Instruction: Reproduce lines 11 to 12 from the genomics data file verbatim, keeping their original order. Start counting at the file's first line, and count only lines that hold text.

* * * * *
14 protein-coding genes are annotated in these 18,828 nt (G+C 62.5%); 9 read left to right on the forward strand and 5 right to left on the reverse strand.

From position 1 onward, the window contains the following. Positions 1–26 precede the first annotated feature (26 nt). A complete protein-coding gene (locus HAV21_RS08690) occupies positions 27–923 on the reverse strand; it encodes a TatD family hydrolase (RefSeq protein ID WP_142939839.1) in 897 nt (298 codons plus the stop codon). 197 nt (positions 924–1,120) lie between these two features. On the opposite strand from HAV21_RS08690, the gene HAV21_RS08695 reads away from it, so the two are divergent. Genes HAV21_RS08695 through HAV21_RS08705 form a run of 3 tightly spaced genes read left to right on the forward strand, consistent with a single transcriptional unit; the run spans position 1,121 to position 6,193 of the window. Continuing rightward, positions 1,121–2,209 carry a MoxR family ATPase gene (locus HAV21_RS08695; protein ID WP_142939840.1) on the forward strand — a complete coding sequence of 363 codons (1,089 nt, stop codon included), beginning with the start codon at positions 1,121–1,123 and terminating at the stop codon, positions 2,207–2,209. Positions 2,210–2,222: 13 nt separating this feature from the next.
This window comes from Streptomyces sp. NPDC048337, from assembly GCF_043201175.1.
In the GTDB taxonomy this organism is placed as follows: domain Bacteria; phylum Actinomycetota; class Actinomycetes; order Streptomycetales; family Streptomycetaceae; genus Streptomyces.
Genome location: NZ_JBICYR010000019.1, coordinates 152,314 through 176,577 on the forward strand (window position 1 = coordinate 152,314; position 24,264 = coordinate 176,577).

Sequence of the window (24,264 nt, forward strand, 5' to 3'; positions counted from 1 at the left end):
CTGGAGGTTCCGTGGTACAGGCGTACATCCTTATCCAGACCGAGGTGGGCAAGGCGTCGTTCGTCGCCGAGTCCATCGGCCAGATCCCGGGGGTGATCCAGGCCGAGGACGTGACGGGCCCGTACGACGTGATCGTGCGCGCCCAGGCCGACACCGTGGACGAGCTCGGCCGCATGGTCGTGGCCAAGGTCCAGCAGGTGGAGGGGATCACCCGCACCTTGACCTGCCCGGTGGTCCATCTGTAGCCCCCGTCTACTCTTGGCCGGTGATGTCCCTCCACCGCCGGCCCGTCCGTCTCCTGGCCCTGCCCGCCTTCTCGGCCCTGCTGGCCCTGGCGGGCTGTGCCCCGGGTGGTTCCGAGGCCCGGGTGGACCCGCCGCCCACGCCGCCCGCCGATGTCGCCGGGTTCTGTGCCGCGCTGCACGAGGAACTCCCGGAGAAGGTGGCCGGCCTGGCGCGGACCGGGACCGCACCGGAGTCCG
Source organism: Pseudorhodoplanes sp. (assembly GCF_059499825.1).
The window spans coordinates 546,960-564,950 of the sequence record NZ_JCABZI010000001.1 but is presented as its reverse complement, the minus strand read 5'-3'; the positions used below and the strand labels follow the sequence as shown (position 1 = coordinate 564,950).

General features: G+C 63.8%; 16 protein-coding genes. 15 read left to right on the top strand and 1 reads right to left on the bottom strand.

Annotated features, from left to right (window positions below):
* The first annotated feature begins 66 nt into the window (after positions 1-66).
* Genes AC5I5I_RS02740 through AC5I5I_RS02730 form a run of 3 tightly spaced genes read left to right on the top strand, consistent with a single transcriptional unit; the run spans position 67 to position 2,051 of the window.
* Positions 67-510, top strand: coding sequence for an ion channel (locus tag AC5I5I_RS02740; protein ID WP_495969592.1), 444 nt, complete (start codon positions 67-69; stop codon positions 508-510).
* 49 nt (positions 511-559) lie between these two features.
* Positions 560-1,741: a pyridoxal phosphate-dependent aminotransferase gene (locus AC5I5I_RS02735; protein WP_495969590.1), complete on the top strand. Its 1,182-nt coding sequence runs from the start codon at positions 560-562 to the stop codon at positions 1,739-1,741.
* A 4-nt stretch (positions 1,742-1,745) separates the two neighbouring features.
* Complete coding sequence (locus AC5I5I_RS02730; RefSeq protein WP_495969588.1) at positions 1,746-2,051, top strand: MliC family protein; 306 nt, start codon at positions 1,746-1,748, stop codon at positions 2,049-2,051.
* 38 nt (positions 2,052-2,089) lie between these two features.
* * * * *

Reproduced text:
Annotated features, from left to right (window positions below):
* The first annotated feature begins 66 nt into the window (after positions 1-66).